Still, if Beautiful and Beloved questions the lasting consequences of 1910, it still confirms the importance of a generational cultural inheritance. Three other shorts take a considerably more jaundiced view of that legacy, drawing on abstract approximations of revolution and its aftermath with mixed degrees of success. Amat Escalante's The Hanging Priest and Carlos Reygadas's This Is My Kingdom create two very different apocalyptic visions of revolution, the former through a Buñuelian (via Jodorowsky) trip across a stark black-and-white landscape, the latter through an increasingly destructive country outing. If, despite some undeniably striking imagery (the burned corpses of a horse and an altar boy which lay smoking in the desert, a priest hanging upside down from a tree), Escalante's film is a little too vague in its narrative specifics to be wholly effective, Reygadas brilliantly uses sounds and images devoid of specific context to generate an ineluctable feeling of mounting hysteria. Building from rapid snippets of conversation among the varied assembly of people at a countryside retreat to even rapider snippets of action once the guests turn to downing copious amounts of booze, throwing bricks at cars and setting everything in sight on fire, the Battle in Heaven auteur imagines revolution as the coming together of people with diverse interests in the pursuit of a giddy destruction. Working in a similar vein but with a fair bit less inspiration, Gerardo Naranjo uses eye-popping digital colors, a horror movie setting, and a good deal of narrative abstraction to present revolution (or is it the conditions that necessitate revolution?) as a question of one human being preying on another. It's only when Naranjo gets too literal—ironically framing some of the action against a sign that reads "Vive México"—that things start to sputter.
If these segments use abstract settings and decontextualized events to hint at the less glamorous aspects of armed uprising, then Revolución also offers a counter-strain of more traditional narratives that attempt to probe the modern day consequences of the Revolution. If these latter episodes are generally less successful, it probably has something to do with the difficulty of telling a "full" story in 10 minutes, but whatever the reason, Mariana Chenillo's The Estate Store (which updates the conditions of pre-revolutionary feudalism to follow a convenience store worker forced to receive a portion of her salary in vouchers), Diego Luna's Pacifico (in which a light-skinned man attempts to build on a beachfront populated by natives at the cost of his own family life), and the above-mentioned Beautiful and Beloved all seem too literal. A bit more successful, if still overburdened by the restrictions of short-form filmmaking, are Rodrigo Plá's 30/30, which uses a town's dedication ceremony to comment on the easy appropriation of revolutionary iconography, and Gael García Bernal's slightly too abstract Lucio, in which a school assignment forces a boy to rethink his feelings about Mexico.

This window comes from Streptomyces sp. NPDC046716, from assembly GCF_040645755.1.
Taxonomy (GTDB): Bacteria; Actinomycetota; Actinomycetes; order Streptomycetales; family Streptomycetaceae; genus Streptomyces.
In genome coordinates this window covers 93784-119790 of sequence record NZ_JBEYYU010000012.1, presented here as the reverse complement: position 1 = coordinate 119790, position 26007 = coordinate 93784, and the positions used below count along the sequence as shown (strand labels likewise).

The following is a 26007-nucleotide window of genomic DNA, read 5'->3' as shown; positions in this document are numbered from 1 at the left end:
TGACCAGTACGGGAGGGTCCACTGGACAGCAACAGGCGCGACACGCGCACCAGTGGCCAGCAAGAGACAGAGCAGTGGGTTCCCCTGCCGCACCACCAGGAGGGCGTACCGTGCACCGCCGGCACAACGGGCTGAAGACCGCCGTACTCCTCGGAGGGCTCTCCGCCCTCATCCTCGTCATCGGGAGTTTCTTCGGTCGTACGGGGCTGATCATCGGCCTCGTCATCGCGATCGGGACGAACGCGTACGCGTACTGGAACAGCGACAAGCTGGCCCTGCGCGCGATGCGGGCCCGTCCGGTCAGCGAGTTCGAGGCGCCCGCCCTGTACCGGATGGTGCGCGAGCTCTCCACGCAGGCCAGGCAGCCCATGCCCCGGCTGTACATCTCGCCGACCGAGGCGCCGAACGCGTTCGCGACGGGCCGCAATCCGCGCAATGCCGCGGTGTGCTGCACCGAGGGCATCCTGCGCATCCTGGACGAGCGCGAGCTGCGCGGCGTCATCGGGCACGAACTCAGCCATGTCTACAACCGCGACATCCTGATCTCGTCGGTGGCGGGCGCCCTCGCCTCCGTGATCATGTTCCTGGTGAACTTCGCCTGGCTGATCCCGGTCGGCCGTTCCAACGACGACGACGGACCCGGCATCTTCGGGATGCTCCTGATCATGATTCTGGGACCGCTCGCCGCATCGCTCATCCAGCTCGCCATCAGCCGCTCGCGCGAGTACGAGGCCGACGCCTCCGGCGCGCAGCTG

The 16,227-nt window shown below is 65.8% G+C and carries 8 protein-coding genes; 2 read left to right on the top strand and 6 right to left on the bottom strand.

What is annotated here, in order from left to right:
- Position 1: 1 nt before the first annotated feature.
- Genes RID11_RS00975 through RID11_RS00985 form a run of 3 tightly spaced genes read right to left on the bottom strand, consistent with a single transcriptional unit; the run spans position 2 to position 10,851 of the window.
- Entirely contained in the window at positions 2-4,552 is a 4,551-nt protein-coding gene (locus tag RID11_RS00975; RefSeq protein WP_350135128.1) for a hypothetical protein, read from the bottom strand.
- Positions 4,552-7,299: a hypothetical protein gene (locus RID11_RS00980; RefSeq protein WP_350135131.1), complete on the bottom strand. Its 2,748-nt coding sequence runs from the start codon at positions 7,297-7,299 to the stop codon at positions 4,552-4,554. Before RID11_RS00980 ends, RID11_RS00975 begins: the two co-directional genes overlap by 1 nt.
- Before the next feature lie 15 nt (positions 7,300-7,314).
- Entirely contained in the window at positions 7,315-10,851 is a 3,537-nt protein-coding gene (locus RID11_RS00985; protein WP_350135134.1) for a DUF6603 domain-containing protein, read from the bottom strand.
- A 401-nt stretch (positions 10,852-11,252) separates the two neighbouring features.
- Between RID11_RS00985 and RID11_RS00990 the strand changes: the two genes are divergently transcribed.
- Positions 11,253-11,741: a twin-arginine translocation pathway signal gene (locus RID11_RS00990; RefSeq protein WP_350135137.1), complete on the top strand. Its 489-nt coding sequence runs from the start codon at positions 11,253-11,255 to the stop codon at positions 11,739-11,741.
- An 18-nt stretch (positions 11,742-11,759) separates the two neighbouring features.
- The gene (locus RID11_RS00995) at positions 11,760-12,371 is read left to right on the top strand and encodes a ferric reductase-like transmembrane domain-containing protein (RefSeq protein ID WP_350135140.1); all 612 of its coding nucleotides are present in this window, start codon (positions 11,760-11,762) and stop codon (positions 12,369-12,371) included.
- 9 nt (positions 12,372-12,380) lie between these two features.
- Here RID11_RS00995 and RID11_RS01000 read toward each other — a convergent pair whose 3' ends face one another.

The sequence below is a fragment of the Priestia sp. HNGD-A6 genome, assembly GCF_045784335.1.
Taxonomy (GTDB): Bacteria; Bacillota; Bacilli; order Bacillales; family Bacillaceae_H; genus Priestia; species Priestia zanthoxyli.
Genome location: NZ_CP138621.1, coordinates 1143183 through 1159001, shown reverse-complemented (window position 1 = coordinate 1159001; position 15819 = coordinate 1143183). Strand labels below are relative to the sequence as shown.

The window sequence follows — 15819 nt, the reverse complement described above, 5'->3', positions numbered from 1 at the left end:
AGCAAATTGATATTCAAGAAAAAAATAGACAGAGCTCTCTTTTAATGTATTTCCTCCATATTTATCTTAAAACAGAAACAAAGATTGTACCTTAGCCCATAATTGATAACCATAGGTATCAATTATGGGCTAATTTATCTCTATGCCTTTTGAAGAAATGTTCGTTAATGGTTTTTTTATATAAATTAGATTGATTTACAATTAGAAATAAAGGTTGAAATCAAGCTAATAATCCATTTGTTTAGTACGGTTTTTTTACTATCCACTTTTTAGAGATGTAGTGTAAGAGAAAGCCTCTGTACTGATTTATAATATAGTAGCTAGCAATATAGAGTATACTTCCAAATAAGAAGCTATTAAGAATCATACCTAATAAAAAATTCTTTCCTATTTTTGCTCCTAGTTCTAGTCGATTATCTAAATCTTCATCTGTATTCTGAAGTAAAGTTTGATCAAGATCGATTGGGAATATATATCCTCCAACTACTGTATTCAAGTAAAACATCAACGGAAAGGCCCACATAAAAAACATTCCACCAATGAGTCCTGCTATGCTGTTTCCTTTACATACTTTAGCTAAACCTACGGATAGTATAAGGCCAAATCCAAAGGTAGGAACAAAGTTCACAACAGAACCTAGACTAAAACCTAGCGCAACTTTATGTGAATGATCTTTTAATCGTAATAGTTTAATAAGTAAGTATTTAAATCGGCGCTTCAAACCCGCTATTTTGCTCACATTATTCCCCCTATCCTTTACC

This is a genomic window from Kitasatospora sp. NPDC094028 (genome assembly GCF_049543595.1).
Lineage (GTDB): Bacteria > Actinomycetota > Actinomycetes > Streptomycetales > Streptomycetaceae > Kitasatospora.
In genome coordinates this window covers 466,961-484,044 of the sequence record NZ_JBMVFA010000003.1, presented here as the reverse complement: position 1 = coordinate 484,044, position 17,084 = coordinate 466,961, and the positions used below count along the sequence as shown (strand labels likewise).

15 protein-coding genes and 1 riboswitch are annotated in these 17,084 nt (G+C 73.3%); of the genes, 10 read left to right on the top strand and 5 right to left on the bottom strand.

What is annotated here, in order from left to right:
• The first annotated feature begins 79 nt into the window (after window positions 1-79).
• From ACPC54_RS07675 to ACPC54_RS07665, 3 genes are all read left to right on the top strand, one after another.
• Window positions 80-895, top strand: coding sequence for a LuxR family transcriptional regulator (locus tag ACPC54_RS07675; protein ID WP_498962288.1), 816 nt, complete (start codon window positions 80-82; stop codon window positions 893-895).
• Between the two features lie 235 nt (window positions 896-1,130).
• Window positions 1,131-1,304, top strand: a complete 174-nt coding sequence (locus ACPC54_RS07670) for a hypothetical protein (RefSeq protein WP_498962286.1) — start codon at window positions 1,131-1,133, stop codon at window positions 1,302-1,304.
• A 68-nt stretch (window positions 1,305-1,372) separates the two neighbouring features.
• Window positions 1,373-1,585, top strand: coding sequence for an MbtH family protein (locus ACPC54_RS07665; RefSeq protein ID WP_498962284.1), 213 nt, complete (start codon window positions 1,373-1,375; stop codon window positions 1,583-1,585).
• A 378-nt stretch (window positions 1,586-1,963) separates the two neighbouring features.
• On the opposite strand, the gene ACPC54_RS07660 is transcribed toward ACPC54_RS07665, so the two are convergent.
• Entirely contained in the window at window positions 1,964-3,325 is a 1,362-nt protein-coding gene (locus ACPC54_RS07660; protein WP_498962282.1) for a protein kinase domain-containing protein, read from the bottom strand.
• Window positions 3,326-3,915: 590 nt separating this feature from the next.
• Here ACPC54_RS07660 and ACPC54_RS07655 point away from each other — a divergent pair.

Still, all are preferable to the film's closing segment, Rodrigo Garcia's 7th and Alvarado. In that piece, the Mother and Child director uses eye-bleedingly crisp digital video and ultra slow-mo staging to present snippets of a Latino community going about their daily business. By the time we realize that the community is set not below the border but in Los Angeles's primarily Hispanic Westlake neighborhood, Garcia has loosed a procession of revolucionarios parading through the streets while the people go on their way, oblivious to the marching anachronism in their midst. Like Patricia Riggen's feisty main character, Garcia seems to be suggesting that the real legacy of the Revolution is the quotidian lives of Mexican immigrants in the United States. But mostly he just shows us a lot of people moving in excruciatingly slow motion for some reason that is probably only apparent to him.